It’s not really a good deal
The proposed nuclear power plant at Gorakhpur village in Haryana is an example of how policy makers are pushing the agenda even if it means putting the local population at risk and upsetting the agriculture-based economy.
Gorakhpur village in Fatehabad district of Haryana is about 210 km by road from Delhi (the straight-line distance is 150 km). The proposed nuclear power plant project to be established here will have four 700 MW capacity reactors based on the indigenous design of Nuclear Power Corporation of India Ltd (NPCIL). Till date, India does not have such a large nuclear power plant though many of the new proposals like that in Jaitapur, Maharashtra, are even bigger. A total of over 1,500 acres are being acquired for the project including 1,313 acres from Gorakhpur village, 185 acres from Badopal and 3-5 acres from Kajal Heri village.
Though the NPCIL site selection team visited the area in early 2010, the in-principle clearance for the project had already been given in October 2009. At the beginning some of the villagers welcomed the project believing this would lead to increase in their land prices but from August 2010 onwards they have been strongly resisting setting up of the plant. This happened because of gradual generation of awareness about the possible dangers of a nuclear power plant. A kisan sangharsh samiti was formed which has been organising a continuous sit-in protest in front of the mini-secretariat at Fatehabad district headquarter since August 17, 2010. Around 30 villages of Fatehabad district have now passed resolutions opposing the project.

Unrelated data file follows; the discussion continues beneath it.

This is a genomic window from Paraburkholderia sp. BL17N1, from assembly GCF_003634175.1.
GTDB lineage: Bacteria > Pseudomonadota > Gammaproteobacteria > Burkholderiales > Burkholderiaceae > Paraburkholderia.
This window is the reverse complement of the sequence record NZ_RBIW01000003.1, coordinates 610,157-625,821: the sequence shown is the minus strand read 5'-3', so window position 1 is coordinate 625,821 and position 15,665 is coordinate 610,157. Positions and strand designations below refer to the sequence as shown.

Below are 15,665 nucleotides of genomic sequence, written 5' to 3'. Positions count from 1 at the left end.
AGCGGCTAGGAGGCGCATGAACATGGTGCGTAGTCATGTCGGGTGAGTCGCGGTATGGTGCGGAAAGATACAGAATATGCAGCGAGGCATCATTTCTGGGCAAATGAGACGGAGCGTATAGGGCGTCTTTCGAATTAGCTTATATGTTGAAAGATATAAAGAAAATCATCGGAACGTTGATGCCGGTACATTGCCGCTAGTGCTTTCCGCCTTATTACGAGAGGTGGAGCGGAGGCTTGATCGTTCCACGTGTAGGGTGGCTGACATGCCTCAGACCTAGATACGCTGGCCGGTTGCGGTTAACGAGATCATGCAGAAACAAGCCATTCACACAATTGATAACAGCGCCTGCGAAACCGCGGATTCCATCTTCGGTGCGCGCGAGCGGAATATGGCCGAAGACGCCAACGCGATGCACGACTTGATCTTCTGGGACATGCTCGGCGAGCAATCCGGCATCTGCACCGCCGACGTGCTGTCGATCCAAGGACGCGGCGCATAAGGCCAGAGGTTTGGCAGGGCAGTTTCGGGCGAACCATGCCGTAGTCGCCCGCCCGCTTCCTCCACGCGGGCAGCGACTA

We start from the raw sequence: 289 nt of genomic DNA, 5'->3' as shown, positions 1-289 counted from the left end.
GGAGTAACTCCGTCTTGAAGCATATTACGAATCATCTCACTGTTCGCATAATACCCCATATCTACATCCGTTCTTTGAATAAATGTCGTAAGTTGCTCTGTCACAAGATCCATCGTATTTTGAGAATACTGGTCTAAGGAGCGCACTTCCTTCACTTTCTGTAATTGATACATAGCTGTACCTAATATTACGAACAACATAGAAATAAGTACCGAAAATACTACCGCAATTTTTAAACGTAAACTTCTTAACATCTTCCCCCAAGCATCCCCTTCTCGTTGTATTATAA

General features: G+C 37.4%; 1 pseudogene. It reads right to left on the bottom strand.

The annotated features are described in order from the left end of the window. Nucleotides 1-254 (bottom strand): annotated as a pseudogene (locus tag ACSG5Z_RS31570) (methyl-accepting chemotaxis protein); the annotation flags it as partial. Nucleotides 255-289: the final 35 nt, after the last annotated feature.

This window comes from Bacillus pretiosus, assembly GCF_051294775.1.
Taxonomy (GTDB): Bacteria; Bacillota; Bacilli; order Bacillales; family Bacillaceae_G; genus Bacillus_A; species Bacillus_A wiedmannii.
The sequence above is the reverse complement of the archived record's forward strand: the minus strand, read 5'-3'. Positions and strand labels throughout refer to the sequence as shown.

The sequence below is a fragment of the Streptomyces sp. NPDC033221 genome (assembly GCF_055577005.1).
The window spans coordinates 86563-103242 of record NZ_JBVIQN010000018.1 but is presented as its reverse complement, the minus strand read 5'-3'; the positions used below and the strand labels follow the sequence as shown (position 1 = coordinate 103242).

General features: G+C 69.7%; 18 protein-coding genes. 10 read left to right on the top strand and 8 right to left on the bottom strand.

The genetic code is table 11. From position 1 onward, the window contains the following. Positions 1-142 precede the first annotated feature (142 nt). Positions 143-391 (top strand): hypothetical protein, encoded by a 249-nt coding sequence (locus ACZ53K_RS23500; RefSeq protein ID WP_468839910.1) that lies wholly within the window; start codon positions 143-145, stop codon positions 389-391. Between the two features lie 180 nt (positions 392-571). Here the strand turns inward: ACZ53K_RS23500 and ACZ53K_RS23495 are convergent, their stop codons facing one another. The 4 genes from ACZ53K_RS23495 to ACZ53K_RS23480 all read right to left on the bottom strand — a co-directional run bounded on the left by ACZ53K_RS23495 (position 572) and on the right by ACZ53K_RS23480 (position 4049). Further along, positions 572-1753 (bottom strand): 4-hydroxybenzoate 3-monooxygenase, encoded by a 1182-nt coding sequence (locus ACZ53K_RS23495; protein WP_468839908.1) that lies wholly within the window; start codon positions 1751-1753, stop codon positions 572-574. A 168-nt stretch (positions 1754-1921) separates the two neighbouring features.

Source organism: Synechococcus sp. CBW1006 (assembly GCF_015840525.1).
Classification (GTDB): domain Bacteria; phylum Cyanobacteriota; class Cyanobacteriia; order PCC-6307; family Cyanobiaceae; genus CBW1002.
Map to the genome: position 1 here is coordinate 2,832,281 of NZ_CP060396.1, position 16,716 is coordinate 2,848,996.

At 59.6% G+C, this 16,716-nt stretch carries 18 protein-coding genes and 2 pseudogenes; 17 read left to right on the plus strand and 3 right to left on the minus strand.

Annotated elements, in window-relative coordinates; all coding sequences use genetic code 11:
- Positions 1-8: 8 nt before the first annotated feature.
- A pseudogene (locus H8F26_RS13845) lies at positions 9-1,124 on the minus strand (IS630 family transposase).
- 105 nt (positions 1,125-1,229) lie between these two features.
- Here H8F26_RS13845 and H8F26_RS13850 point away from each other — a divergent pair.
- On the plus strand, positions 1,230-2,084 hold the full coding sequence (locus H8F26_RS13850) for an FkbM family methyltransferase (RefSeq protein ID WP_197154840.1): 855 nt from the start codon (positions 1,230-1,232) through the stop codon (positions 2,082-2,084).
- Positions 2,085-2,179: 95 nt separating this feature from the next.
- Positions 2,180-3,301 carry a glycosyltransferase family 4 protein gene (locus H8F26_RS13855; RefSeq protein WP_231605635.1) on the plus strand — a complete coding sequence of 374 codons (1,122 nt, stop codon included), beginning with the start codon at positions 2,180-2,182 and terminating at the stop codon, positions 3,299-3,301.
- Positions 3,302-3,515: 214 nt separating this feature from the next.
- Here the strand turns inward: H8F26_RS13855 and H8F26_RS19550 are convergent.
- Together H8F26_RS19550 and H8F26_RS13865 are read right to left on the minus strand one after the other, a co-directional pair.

A kisan sangharsh samiti was formed which has been organising a continuous sit-in protest in front of the mini-secretariat at Fatehabad district headquarter since August 17, 2010. Around 30 villages of Fatehabad district have now passed resolutions opposing the project.